6. Where did communal reading events take place: History reveals that it was common to encounter people sharing communal reading (with 2-3 friends or a small crowd) in the village market place, assembly Halls, at receptions, at synagogues, in a theater, in the houses of both poor and elite, in urban settings including crowded tenement buildings or out in an open space between villages.” 

They were both:

  1. indoor and outdoor settings…
  2. sacred and secular events…
  3. Both Christian and non-Christian…

7. The observation is made for the Christian context that, “while church elders had substantial discretion about “how” to do it, they had no discretion about “whether” scripture was read aloud.”

Reminders:

  1. 1 Timothy 4:13 “Until I arrive, give attention to the public reading of scripture, to exhorting, to teaching.”
  2. In 1 Thessalonians 5:27 we are given the directive, “I put you under oath before the Lord to have this letter read to all the brothers,”
  3. In Colossians it’s taken for granted that they practice communal reading, “And when this letter has been read among you, have it read also in the church the Laodiceans; and see that you read also the letter from Laodicean.”

8. Study showed the pattern that Communal reading started at home and was essential in the education process of the day…

9. The Old Testament has frequent communal reading events starting with Exodus 17:14-16 Where Moses is told to write down the events that just occurred, and then read the written account to Joshua.

10. Synagogues practiced communal reading as an essential component of their community and role.

Summary: 

  1. Communal reading events were widespread and to systematic to be accidental in Greek, Roman, Jewish and Christian contexts.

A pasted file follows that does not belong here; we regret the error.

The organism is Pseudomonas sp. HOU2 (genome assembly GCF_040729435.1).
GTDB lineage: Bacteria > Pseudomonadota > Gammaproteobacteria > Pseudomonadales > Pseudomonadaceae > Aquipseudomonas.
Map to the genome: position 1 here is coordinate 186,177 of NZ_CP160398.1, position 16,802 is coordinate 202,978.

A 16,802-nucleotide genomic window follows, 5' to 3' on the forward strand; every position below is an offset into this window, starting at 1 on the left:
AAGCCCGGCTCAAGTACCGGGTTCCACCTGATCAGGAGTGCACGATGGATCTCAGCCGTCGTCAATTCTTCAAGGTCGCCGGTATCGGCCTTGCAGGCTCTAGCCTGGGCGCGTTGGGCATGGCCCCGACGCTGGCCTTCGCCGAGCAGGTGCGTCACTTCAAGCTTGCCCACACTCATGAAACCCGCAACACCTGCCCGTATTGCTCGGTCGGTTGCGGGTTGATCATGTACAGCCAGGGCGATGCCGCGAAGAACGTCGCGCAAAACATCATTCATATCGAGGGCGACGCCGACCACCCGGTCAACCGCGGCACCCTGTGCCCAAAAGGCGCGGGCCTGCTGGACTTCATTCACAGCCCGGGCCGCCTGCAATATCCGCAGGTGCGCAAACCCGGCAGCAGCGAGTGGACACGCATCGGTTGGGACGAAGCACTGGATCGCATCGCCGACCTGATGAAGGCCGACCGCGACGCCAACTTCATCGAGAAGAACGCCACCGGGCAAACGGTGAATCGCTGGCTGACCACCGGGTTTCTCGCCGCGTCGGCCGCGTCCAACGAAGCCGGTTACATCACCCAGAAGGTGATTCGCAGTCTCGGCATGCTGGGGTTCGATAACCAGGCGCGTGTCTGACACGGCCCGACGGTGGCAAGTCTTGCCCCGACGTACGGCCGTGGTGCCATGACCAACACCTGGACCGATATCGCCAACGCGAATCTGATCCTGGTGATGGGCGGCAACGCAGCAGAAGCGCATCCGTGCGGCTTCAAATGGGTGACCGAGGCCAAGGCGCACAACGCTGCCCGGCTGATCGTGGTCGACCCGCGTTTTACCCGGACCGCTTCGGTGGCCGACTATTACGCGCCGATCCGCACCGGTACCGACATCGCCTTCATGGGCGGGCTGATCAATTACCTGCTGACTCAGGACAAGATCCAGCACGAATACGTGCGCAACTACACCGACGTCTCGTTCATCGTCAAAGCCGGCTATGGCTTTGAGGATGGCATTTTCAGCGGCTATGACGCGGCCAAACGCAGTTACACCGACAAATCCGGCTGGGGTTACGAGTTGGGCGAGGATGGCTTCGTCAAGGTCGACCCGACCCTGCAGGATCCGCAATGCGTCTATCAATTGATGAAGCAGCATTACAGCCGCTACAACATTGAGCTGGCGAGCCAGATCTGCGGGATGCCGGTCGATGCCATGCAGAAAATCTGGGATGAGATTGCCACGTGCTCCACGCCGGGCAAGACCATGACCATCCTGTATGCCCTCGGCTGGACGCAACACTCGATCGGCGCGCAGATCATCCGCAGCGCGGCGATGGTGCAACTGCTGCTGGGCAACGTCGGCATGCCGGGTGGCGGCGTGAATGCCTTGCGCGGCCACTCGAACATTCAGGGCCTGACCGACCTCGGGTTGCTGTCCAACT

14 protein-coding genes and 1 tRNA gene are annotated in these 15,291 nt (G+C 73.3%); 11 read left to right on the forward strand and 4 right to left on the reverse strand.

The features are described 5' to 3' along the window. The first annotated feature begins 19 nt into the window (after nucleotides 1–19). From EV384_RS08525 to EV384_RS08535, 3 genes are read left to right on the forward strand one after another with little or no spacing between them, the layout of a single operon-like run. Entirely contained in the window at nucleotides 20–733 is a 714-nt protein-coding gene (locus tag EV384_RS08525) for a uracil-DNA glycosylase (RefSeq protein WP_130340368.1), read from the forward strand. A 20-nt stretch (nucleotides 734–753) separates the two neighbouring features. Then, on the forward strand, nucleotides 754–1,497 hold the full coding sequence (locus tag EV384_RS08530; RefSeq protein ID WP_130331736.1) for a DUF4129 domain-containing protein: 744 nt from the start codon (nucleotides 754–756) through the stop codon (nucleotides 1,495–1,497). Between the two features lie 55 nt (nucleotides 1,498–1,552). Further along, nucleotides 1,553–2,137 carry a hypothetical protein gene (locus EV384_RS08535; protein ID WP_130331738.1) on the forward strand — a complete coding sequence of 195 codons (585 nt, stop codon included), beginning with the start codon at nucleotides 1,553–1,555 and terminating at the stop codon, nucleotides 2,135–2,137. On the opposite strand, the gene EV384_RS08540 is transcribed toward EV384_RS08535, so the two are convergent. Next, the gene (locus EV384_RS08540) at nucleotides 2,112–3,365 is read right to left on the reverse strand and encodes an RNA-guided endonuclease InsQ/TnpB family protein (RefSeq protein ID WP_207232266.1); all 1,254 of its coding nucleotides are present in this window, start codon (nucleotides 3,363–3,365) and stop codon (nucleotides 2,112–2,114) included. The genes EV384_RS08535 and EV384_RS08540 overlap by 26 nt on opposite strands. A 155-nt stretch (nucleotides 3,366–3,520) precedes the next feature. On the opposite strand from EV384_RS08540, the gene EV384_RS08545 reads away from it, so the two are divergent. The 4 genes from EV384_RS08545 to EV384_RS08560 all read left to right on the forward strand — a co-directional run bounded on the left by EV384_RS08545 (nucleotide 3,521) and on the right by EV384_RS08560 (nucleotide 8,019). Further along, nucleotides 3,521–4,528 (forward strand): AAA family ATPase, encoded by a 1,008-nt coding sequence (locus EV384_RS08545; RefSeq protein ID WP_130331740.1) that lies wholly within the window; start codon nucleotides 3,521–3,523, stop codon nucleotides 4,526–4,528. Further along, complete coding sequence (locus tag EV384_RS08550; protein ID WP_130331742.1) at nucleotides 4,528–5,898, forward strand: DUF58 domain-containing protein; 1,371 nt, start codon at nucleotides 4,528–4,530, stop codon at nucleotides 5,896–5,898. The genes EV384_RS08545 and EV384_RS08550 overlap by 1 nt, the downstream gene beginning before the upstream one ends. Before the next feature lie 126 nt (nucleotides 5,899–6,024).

2. Readers included: clerks, emperors, students, Young boys, politicians, scribes, … fathers, old men and women.
  3. Hearers included: emperors, children, man, Women, slaves, assemblies, … soldiers, invited guests and crowds.
  4. People heard these readings while: standing, sitting, running, bathing, eating, and swimming. (Think of how we encounter the modern podcast or YouVersion Scripture reading wearing our AirPods while we sip coffee, workout or relax.)
  5. The New Testamentt valued what had been written before: In over 300 passages, the New Testament includes 317 direct quotes of the Old Testament. Add in illusions and parallels and there are 2,310 Old Testament references.

My modern applications include:

  1. Starting with my family but then extended to friends and neighbors we are invited to embrace what I refer to as a Scripture Saturated life that we drip out as we life life together. It so increases the collection of truth lego’s (resources, building blocks, truths, insights into who God is and how he works) that the Holy Spirit can call to mind, heart at the moments they are needed. i.e. The more Scripture in our minds and hearts the more greater potential I have for an aligned life, “I’ve hidden thy word in my heart that I might not sin against thee.” —Psalm 119:11
  2. We should encourage each other to more frequently write and share our God stories (testimonies), journal, express artistically, write song lyrics and songs, write creative stories to share and to copy down word-for-word sections of Scripture as to later READ ALOUD what we’ve written with family, friends and others who are interested (Remember Jesus House of Peace Strategy).
  3. Join in with YouVersion or ReadScripture.org to commit to daily reading scripture (even have it read aloud to you and your spouse, kids or friends. Commit and embrace to reading Scripture every day (ever consider like they did in the first century reading more than once per day — See the first chapter of the printed or digital Getaway Like Jesus, by Dave & Rennie Garda to learn more.)

Why not practice right now by reading aloud (to help Word saturate yourself to give the Holy Spirit truth to knead into your life today. How about starting with Psalm 78:1-8:

 

My people, listen to my instructions. Open your ears to what I am saying, for I will speak to you in a parable. I will teach you hidden lessons from our past— stories we have heard and known, stories our ancestors handed down to us. We will not hide these truths from our children; we will tell the next generation about the glorious deeds of the Lord, about his power and his mighty wonders. For he issued his laws to Jacob; he gave his instructions to Israel. He commanded our ancestors to teach them to their children, so the next generation might know them— even the children not yet born— and they in turn will teach their own children. So each generation should set its hope anew on God, not forgetting his glorious miracles and obeying his commands. Then they will not be like their ancestors— stubborn, rebellious, and unfaithful, refusing to give their hearts to God.